• 7. Report on Jobs | Recruitment Industry Survey The recruitment industry survey tracks both the average salaries awarded to people placed in permanent jobs each month, as well as average hourly rates of pay for temp/contract staff. Permanent salaries Average starting salaries for people placed in permanent jobs by recruitment consultancies continued to rise in May. The rate of growth remained marked, despite easing slightly from April’s 81-month high. A combination of strong demand and candidate shortages was reported to have underpinned salary increases. Permanent salary growth was strongest in the South during May, while the North posted the slowest rise. Temp/contract pay rates Hourly rates of pay for staff in temporary/contract employment rose again in May, with the rate of growth accelerating to the sharpest since December 2007. Each of the four English regions saw increases in temp pay, with the Midlands recording the sharpest rise. 6 Pay pressures 1998 1999 2000 2001 2002 2003 2004 2005 2006 2007 2008 2009 2010 2011 2012 2013 35 40 45 50 55 60 65 70 Temp/Contract Hourly Pay Rates Permanent Salaries Increasing rate of decline Increasing rate of growth 50 = no change on previous month Pay Pressures 2013 Nov 22.3 74.3 3.4 19.0 59.5 59.7 Dec 21.7 75.8 2.5 19.2 59.6 60.6 2014 Jan 23.8 70.3 5.8 18.0 59.0 60.5 Feb 25.5 71.7 2.8 22.7 61.4 61.7 Mar 29.0 67.4 3.6 25.3 62.7 62.2 Apr 32.1 65.8 2.1 30.1 65.0 64.7 May 33.3 62.4 4.3 29.0 64.5 63.9 Higher Same Lower Net Index S.Adj. % % % +/- Index Permanent Salaries Q.Areaverage salaries awarded tostaffplaced in permanent positions higher, the same or lower than one month ago? 2013 Nov 15.3 82.2 2.4 12.9 56.4 55.6 Dec 9.0 88.1 2.9 6.2 53.1 54.7 2014 Jan 14.9 81.6 3.5 11.4 55.7 55.0 Feb 15.4 82.1 2.5 13.0 56.5 56.7 Mar 12.9 83.9 3.2 9.7 54.8 54.6 Apr 13.3 85.4 1.3 12.0 56.0 56.5 May 18.6 76.9 4.5 14.2 57.1 57.2 Higher Same Lower Net Index S.Adj. % % % +/- Index Temporary/Contract Pay Rates Q. Are average hourly pay rates for temporary/contract staff higher, the same or lower than one month ago? 2001 2002 2003 2004 2005 2006 2007 2008 2009 2010 2011 2012 2013 -6 -3 0 3 6 9 Public sector Private sector Annual percent change Yr/yr % chg in average weekly earnings (3mma) 2011 2012 2013 Dec'13 Jan'14 Feb Mar Whole economy 2.4 1.4 1.2 1.2 1.4 1.7 1.7 Private sector 2.5 1.5 1.5 1.5 1.6 2.0 1.8 Public sector 2.5 1.3 0.9 0.3 0.5 0.9 0.7 Services 2.8 1.4 1.1 1.0 1.1 1.5 1.5 Manufacturing 1.6 1.8 2.2 2.6 3.2 3.2 2.9 Construction 0.9 0.9 0.0 1.0 2.9 3.2 2.9 UK average weekly earnings Data from the Office for National Statistics signalled that annual growth of employee earnings (including bonuses) held steady at 1.7% in the three months to March. Private sector pay growth remained stronger than that in the public sector.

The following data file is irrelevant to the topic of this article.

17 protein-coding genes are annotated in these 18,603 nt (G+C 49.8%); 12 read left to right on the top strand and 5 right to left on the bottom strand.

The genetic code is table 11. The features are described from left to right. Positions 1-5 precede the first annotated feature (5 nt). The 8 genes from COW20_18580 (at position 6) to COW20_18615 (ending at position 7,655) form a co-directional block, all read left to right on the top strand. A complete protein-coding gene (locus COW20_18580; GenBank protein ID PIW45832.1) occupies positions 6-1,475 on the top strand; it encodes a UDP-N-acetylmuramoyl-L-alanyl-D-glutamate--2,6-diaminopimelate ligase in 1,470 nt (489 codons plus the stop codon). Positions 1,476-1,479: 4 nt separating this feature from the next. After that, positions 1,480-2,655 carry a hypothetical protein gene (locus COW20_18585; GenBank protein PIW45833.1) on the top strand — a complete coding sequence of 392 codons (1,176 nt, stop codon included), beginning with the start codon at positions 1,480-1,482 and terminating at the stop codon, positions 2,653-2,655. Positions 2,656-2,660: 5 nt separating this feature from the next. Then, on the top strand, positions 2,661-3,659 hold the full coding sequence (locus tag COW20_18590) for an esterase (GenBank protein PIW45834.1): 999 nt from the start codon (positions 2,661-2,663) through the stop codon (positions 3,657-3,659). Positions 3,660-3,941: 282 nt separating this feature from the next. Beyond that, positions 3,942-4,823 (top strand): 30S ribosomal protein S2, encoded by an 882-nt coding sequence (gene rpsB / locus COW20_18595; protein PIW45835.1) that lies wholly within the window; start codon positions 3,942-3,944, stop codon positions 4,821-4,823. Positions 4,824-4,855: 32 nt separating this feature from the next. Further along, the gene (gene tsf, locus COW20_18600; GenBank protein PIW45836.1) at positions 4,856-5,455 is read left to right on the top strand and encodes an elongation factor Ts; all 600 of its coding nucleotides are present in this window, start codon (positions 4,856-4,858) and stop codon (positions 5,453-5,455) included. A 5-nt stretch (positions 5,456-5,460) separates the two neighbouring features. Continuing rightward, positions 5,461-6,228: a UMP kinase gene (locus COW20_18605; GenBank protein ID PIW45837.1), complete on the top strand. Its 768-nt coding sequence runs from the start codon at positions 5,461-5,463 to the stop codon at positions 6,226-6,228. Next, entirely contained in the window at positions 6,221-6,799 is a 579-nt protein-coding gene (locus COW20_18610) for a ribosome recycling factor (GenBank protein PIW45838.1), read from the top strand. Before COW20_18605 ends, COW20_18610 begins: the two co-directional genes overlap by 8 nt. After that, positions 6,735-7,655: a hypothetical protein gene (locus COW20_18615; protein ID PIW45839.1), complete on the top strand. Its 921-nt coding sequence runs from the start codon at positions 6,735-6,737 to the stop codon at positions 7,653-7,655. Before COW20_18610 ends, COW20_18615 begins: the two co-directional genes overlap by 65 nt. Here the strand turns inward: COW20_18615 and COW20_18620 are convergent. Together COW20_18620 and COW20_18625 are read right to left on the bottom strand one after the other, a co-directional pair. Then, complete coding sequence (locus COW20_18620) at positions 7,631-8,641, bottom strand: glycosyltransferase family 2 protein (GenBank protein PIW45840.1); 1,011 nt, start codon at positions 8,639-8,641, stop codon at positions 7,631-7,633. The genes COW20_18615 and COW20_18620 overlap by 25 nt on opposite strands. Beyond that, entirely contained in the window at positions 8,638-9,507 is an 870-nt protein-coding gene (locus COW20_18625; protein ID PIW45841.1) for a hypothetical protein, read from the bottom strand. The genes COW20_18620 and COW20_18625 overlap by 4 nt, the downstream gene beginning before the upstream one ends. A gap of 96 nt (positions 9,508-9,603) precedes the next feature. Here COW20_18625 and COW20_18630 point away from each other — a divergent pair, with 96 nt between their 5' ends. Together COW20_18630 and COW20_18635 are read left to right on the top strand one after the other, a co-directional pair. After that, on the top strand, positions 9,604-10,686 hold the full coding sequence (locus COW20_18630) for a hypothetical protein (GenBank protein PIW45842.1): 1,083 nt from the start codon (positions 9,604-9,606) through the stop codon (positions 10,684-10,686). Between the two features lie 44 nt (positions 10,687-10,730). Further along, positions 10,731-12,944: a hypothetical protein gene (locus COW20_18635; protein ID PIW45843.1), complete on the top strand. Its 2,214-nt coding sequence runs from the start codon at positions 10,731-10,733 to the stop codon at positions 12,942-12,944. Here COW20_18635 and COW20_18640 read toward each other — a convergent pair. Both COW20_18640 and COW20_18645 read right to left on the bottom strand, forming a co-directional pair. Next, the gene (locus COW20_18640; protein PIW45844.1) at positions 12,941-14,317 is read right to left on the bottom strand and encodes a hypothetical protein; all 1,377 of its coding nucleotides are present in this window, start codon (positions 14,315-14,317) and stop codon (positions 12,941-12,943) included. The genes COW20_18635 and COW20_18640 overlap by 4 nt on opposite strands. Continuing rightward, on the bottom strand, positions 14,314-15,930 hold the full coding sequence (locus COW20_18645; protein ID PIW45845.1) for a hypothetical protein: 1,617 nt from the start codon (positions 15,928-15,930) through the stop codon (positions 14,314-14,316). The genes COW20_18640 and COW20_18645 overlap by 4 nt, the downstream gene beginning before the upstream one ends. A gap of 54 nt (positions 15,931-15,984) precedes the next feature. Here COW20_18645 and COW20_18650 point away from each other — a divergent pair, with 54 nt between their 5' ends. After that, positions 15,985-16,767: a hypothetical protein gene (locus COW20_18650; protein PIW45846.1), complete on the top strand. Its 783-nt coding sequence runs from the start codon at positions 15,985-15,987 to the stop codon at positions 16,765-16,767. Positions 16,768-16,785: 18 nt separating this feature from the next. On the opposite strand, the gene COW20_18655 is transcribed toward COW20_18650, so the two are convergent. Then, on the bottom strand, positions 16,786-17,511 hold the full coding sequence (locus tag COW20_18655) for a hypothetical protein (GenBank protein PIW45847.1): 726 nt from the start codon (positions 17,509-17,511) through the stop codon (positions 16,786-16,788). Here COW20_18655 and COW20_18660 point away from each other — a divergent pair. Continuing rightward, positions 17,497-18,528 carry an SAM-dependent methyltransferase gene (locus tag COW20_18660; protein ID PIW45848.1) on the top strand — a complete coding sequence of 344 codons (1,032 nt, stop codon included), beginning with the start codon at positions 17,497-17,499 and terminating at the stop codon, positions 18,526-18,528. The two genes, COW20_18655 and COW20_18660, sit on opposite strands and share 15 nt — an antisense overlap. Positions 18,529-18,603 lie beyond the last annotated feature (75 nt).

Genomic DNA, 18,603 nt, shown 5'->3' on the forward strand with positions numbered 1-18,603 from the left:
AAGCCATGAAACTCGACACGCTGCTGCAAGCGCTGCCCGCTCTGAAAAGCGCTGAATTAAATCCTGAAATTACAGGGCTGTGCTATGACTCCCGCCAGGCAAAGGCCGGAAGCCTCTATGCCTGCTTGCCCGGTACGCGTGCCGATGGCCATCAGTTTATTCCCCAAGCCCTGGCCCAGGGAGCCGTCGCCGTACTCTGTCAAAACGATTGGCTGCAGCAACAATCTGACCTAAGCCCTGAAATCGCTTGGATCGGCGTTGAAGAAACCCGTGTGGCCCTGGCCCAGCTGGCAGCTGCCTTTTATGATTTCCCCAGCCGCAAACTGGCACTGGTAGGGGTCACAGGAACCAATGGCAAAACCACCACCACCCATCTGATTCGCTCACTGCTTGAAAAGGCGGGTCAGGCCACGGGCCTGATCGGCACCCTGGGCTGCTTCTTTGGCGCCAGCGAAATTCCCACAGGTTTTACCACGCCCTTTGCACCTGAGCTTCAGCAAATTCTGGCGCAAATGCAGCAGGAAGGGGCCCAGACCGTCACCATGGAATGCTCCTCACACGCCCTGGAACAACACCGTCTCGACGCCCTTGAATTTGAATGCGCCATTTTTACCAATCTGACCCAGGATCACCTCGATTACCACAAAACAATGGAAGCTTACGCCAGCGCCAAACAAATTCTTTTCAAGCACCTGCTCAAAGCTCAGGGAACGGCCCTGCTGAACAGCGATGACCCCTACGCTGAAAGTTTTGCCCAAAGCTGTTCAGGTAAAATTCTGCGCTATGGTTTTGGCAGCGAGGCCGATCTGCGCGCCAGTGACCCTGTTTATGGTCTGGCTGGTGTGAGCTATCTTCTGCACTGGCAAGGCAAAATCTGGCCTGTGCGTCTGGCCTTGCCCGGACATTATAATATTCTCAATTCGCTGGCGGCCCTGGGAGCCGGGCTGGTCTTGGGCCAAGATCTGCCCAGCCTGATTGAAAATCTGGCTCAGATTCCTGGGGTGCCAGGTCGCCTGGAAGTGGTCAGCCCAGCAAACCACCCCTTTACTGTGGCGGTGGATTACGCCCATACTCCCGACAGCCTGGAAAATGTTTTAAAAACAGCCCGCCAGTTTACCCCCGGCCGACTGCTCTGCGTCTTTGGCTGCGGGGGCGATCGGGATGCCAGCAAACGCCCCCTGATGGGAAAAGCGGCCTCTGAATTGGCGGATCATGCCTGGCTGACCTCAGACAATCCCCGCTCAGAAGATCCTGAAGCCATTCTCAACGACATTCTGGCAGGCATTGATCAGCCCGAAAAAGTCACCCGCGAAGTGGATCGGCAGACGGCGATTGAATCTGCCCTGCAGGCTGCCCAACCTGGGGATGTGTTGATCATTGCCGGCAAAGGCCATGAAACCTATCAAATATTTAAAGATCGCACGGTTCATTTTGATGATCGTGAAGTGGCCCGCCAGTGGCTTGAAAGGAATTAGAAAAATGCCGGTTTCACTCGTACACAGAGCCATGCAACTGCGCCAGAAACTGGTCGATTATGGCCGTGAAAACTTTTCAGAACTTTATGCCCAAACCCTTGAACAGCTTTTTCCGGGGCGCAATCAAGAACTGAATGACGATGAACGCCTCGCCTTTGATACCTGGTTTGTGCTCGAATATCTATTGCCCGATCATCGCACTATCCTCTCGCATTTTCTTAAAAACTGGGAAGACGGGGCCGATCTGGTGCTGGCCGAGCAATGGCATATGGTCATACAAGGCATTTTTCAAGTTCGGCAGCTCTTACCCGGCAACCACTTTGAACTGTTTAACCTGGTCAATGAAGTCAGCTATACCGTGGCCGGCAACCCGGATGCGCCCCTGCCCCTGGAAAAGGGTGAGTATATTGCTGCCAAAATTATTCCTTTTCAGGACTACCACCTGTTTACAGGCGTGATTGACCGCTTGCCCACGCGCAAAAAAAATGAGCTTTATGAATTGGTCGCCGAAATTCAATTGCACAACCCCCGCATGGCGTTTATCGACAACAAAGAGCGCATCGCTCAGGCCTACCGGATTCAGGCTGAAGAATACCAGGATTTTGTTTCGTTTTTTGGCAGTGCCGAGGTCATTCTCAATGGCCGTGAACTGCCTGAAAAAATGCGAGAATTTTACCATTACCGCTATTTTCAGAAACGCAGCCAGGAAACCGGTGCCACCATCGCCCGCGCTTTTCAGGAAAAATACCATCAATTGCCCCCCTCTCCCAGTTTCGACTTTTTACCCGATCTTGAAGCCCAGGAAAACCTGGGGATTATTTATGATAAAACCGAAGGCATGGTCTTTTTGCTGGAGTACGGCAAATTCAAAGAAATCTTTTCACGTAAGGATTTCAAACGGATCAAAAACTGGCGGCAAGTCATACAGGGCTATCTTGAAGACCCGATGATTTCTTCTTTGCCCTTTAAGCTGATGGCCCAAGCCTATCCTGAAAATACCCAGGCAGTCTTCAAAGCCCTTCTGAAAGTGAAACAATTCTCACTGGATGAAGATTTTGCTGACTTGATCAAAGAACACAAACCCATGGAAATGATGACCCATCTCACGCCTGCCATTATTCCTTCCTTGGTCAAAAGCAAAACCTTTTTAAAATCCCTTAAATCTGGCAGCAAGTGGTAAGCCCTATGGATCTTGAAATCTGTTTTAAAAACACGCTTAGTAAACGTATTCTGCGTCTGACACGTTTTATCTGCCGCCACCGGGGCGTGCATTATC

• 8. Report on Jobs | Recruitment Industry Survey 7 Feature International comparisons KPMG LLP, a UK limited liability partnership, is a subsidiary of KPMG Europe LLP and operates from 22 offices across the UK with over 12,000 partners and staff. The UK firm recorded a turnover of £1.8 billion in the year ended September 2012. KPMG is a global network of professional firms providing Audit, Tax, and Advisory services. We operate in 156 countries and have 152,000 professionals working in member firms around the world. The independent member firms of the KPMG network are affiliated with KPMG International Cooperative (“KPMG International”), a Swiss entity. KPMG International provides no client services. The REC is the professional body representing the UK’s £24.6 billion private recruitment and staffingindustrywithmorethan8,000recruitment agencies and 6,000 recruitment consultants in membership. There are over 1 million temporary workers registered with UK agencies who are deployed in industry, commerce and the public services every day. is a leading global diversified provider of financial information services. We provide productsthatenhancetransparency,reduceriskandimproveoperational efficiency. Our customers include banks, hedge funds, asset managers, central banks, regulators, auditors, fund administrators and insurance companies. Founded in 2003, we employ over 3,000 people in 11 countries. For more information, please see www.markit.com. Recruitment Industry Survey The monthly survey features original research data collected via questionnaire by Markit from a panel of 400 UK recruitment and employment consultancies. In 2010/11, some 1,049,333 people were employed in either temporary or contract work through consultancies and 604,193 people were placed in permanent positions through consultancies. Monthly survey data were first collected in October 1997 and are collected in the end of each month, with respondents asked to specify the direction of change in a number of survey variables. Markit do not revise underlying survey data after first publication, but seasonal adjustment factors may be revised from time to time as appropriate which will affect the seasonally adjusted data series. The intellectual property rights to these data are owned by or licensed to MarkitEconomicsLimited.Anyunauthoriseduse,includingbutnotlimitedto copying, distributing, transmitting or otherwise of any data appearing is not permitted without Markit’s prior consent. The publication or release of any of these data prior to the general release time is an infringement of Markit Economics Limited’s intellectual property rights. Markit shall not have any liability, duty or obligation for or relating to the content or information (“data”) contained herein, any errors, inaccuracies, omissions or delays in the data, or for any actions taken in reliance thereon. In no event shall Markit be liable for any special, incidental, or consequential damages, arising out of the use of the data. Purchasing Managers’ Index® and PMI® are either registered trade marks of Markit Economics Limited or licensed to Markit Economics Limited. Markit is a registered trade mark of Markit Group Limited. UK unemployment rate in context The UK unemployment rate dropped to 6.8% in the first quarter of 2014, according to the latest figures from the Office for National Statistics. This compares favourably with the EU average of 10.5%. Spain continues to register by far the highest unemployment rate, at 25.3%. Unemployment rates in Italy and France remain in double- digits, at 12.7% and 10.4% respectively. The jobless rate in the Netherlands stands at 7.2%. Japan (3.6%), Austria (4.9%), Germany (5.1%) and the United States (6.3%) all have lower unemployment rates than the UK at present. All Intellectual Property Rights owned by Markit Economics Limited Sources: ONS, Eurostat, Bureau of Labor Statistics. Unemployment rates in selected countries 0 5 10 15 20 25 30 Japan Austria Germ any United States United Kingdom Netherlands France Total EU Italy Spain Unem ploym ent Rate %